Persimmon sales rise as lenders focus on new homes

Published:  04 July, 2012

LONDON: Persimmon, Britain’s biggest house builder by value, said its spring selling season beat last year’s despite the weak economy. Persimmon said the average selling price for the year was £167,582, down 2.8% on the previous year, which Persimmon blamed on smaller houses making up a bigger share of its sales.

The builder completed the sales of 4712 new homes in the first six months of 2012, a 6% increase on the previous year. Its average selling price rose 7% to £171,400, reflecting the industry-wide move towards traditional family homes, rather than the city flats which have fallen out of favour. That helped the group’s overall revenues increase by 13% to £805m. Persimmon ended the period sitting on a cash pile of £135m, and plans to return £1.9bn to investors over the next decade.

Although the UK housing market continues to be affected by the weakness in the wider economy, lenders are focused on the new homes market, says Persimmon chief executive Mike Farley. Unlike homeowners, builders will cut prices for properties until they sell, whereas homeowners will often wait for prices to rise once more.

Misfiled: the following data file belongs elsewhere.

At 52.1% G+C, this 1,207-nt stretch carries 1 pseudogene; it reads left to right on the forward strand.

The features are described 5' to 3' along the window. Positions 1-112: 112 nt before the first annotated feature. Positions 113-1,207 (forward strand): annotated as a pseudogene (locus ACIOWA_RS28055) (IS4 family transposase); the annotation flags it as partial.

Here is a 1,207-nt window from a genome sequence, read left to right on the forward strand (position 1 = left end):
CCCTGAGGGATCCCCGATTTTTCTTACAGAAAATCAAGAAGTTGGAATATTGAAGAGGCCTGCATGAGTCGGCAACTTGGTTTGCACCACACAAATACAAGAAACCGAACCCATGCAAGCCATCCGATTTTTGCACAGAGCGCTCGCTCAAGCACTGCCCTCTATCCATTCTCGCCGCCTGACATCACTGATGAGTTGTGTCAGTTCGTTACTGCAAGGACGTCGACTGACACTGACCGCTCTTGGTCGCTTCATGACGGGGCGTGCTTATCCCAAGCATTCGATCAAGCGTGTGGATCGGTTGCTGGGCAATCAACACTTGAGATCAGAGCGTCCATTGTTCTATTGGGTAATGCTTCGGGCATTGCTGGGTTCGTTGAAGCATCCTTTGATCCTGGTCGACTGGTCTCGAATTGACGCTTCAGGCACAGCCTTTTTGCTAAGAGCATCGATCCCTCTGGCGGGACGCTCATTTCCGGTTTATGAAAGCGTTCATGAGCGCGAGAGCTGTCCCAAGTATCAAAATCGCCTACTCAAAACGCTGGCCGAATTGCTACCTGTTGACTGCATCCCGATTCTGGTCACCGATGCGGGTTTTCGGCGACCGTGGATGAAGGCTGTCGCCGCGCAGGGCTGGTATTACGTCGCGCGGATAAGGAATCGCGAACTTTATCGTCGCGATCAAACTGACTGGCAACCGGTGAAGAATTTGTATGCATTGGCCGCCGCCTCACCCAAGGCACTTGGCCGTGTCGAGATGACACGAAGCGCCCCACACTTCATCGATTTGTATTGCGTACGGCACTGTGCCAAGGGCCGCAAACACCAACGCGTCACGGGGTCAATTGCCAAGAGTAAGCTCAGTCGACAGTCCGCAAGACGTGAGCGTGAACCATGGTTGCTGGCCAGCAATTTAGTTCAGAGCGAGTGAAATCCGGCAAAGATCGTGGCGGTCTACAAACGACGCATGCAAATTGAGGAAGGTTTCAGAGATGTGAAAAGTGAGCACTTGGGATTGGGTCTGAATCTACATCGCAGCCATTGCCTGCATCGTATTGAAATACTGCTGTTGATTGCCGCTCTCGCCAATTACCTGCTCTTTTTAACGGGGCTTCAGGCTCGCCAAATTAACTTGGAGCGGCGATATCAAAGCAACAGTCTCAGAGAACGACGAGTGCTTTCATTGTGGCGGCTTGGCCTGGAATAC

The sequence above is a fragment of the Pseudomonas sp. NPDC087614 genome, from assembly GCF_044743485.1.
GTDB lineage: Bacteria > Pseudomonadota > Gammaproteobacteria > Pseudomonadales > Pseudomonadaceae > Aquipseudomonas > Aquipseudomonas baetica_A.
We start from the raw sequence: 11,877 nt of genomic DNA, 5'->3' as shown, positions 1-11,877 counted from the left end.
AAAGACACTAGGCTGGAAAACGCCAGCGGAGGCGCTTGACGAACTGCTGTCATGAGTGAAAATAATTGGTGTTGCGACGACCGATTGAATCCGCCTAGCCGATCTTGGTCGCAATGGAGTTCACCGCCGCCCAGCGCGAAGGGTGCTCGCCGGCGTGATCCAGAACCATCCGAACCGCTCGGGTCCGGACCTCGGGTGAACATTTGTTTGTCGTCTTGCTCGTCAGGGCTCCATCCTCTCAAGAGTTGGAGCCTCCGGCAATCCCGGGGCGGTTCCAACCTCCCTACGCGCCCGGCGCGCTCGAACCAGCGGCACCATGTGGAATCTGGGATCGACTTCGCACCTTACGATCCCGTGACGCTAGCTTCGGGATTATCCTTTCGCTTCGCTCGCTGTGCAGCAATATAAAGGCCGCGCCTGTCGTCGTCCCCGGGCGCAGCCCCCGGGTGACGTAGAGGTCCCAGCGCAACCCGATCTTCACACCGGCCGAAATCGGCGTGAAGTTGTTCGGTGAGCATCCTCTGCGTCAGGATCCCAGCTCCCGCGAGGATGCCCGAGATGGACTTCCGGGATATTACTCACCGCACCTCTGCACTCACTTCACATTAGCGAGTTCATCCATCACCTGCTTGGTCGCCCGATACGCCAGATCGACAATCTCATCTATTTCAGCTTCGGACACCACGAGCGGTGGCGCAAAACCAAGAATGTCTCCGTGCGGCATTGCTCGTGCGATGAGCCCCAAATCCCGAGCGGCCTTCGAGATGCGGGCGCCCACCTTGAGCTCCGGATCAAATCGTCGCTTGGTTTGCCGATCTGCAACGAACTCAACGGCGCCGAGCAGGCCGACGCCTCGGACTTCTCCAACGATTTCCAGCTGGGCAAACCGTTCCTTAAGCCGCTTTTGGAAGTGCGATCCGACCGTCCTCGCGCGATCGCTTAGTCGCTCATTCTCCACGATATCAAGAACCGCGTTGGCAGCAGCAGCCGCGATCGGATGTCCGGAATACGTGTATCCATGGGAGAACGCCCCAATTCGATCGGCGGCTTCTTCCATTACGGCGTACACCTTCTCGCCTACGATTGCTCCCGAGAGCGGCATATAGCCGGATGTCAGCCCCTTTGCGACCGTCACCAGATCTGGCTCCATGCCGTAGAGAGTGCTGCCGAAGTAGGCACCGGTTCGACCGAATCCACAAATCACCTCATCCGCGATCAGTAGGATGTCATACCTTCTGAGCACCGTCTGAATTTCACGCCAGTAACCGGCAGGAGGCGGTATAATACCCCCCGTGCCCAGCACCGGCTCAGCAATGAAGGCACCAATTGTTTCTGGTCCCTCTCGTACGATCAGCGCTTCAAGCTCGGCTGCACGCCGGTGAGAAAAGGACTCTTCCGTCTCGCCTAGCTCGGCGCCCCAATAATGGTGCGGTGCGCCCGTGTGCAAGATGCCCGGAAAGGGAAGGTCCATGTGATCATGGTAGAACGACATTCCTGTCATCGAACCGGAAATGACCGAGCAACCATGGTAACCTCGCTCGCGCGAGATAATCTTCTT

“Lending is still okay for us in the new homes market,” said Mr Farley. “Overall, there is no real new money in the market as a whole.”

The new-build market is also seeing some benefit from the government-backed NewBuy scheme, launched in March. Persimmon said it has now completed about 20 sales under NewBuy, with about 150 homes reserved. It has previously criticised the scheme, warning that lenders’ interest rates on mortgages were too high for the scheme take off.

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